In an early project at Seattle University’s Chapel of St. Ignatius, Steven Holl conceived what he called “seven bottles of light in a stone box.”
Fortunately, he wasn’t shown the door.
His design lets bands of colored daylight glow on curved surfaces of rough or smooth plaster. It’s a humble and sublimely spiritual place.
Holl, 64, has celebrated projects all over Europe, and in Seattle, Kansas City, and Iowa. He has conquered China with two extraordinary commercial projects.
Last week, the American Institute of Architects announced that he would receive the 2012 Gold Medal, the highest honor the organization bestows.
“It’s still kind of shocking,” Holl said in a telephone interview. “I think it came about because we are willing to take risks.”
You don’t just walk through a Holl building. You embark on a dreamlike journey. Stairs and ramps curve or vanish into a mysterious distance, where some unseen light beckons you onward to new discoveries.
For his brilliant addition to the Nelson-Atkins Museum of Art in Kansas City, Missouri, Holl alternated art-lighted exhibition spaces with vestibules bathed in daylight. It’s like strolling into a sun-dappled clearing after emerging from a forest.
Just enough sun seeps into the galleries to bring the art works to life, but not so much as to harm them.
His prickly beauty insists on its allure. I sometimes feel I must pull up a chair and sit down and appreciate it for a while. That insistent quality can put people off.
Holl gets up every morning and lets his prodigious imagination fill little notebooks with watercolors that range from wonderfully poetic rooms with clouds floating overhead to monstrously distorted body parts entangled in each other.
Occasionally that fertile mind gets the best of him. For a dormitory at MIT, Holl developed exquisite lounges to encourage students to gather. Instead of ceilings, he extended the spaces vertically into sinuously twisting chimneys that rise through the roof. They bring celestial light of baroque theatricality on students scanning Facebook three floors down.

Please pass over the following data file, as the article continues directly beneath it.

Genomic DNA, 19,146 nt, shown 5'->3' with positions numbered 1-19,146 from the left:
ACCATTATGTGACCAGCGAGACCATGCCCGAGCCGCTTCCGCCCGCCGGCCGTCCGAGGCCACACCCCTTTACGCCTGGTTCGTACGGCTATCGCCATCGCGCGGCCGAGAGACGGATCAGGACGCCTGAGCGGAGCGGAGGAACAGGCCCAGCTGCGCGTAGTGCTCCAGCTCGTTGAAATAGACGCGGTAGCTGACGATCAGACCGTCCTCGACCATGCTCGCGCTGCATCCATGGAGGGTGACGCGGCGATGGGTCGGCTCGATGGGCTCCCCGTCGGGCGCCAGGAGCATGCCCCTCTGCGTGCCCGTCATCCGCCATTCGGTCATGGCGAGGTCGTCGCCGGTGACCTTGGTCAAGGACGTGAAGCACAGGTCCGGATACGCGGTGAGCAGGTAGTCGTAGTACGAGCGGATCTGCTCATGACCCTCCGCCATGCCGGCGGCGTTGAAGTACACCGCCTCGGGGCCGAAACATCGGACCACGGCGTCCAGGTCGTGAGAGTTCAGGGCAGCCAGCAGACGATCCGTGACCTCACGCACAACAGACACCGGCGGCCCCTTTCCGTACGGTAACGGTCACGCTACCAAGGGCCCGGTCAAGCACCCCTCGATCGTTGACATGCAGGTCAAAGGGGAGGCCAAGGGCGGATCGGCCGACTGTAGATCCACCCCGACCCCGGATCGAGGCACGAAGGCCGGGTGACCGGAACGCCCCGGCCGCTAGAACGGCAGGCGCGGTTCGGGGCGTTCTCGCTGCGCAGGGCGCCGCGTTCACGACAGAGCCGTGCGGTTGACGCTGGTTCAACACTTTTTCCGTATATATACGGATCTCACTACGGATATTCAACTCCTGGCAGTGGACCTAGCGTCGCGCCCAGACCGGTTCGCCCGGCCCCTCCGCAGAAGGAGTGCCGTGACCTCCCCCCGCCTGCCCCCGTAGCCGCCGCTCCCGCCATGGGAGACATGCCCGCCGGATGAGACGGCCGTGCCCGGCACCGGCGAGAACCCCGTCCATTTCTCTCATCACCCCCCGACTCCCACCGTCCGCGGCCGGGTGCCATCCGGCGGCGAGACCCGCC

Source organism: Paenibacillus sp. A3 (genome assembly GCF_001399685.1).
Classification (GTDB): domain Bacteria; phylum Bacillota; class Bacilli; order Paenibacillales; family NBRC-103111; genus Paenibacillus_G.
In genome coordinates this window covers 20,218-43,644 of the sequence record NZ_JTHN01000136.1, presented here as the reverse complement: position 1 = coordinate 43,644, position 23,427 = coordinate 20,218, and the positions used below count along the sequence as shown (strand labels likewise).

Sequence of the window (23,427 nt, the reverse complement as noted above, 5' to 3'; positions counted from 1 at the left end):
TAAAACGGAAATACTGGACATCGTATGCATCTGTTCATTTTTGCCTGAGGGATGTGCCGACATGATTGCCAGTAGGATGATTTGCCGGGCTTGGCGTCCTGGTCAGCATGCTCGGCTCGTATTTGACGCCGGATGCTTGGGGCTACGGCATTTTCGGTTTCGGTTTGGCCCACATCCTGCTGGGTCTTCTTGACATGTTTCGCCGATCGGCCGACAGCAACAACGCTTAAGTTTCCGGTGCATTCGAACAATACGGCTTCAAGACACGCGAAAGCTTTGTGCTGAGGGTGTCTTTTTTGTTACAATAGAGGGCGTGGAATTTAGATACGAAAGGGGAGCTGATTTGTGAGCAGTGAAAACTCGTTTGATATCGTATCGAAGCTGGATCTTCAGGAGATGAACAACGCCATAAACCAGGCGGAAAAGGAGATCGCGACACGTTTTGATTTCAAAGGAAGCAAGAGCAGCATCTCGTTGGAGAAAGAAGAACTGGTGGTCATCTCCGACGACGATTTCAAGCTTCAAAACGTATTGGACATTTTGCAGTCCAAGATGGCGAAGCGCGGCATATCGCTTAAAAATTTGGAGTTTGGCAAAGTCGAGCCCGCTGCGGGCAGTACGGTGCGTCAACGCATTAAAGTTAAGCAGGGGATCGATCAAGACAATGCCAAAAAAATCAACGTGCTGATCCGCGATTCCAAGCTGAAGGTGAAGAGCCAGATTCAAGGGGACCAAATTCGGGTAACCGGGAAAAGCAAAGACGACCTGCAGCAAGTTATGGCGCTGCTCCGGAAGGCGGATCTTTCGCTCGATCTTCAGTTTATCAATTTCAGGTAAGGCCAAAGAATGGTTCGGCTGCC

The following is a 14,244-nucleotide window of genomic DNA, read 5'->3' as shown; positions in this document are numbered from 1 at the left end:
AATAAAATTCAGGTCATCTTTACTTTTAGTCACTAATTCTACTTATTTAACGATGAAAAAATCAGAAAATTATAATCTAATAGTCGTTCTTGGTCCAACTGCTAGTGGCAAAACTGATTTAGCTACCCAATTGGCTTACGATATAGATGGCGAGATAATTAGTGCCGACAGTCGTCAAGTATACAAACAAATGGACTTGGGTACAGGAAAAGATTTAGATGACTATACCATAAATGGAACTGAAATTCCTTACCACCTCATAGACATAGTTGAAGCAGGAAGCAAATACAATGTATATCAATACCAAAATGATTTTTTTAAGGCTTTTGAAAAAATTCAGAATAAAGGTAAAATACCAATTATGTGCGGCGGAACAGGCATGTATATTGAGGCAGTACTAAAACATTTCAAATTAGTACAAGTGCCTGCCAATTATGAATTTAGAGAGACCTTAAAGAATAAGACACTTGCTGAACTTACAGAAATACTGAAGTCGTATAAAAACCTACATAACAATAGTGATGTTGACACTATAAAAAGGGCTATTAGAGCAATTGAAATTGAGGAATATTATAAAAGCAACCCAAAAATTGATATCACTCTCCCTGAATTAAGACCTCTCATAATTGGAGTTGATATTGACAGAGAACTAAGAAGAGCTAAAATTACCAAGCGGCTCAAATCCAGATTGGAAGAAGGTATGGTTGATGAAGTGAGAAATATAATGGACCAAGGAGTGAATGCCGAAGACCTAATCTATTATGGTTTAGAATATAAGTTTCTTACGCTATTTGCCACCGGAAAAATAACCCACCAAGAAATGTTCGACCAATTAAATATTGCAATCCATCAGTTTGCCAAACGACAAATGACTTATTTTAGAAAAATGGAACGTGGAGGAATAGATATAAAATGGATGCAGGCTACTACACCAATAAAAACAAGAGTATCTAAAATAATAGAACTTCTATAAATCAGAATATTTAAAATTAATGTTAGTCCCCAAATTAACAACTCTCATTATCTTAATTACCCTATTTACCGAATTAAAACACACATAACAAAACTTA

They’re wildly overproduced. The lounges are too small and Holl’s gridded, overbearing exterior makes dorm rooms feel like cages.
An architect that takes such risks too often scares off clients. His archives are stuffed with beautiful unbuilt work.
For those who can handle the Holl challenge, the results can be transforming.
In designing the Vanke Center in Shenzhen, China, Holl talked the real-estate development client into combining a planned complex of buildings into a single structure he likens to a skyscraper tipped on its side.
Wings branch off the building, bent and faceted to evoke human fingers. They soar horizontally in long bridgelike structures across a soft undulating landscape.
Delicate glass-walled sky bridges athletically leap from one 20th floor to another in a ring of eight residential towers in Beijing called Linked Hybrid.
Though he has had his office in New York City and taught at Columbia University for almost 40 years, the city is averse to Holl-style innovation.
One of his most beloved works (in this case with artist Vito Acconci) is a wide, whimsically jigsaw-puzzled door for the Storefront for Art and Architecture, a tiny downtown exhibition space.
He renovated the 1890 building occupied by New York University’s philosophy department with a bulging and swaying stairway perforated with effervescing soap-bubble shapes. They throw points of light around with abandon. He built a glowing pavilion in translucent glass to connect two buildings at the Pratt Institute in Brooklyn.
More is to come at last. The Campbell Sports Center, a 48,000-square-foot fitness facility, is under construction by Columbia University at Baker Field on Manhattan’s northern tip. A zigzagging exterior stair animates this gateway building that stands hard up against an elevated subway line.
For a library about to be built on the East River in Queens, Holl designed study terraces that step up the building, opening onto stunning city and water panoramas. He stacks the terraces with books to reinforce the primacy of the printed page.
It’s a characteristic mix of the cerebral and the sensuous.
(James S. Russell writes on architecture for Muse, the arts and culture section of Bloomberg News. Island Press has just published his book, “The Agile City.” The opinions expressed are his own.)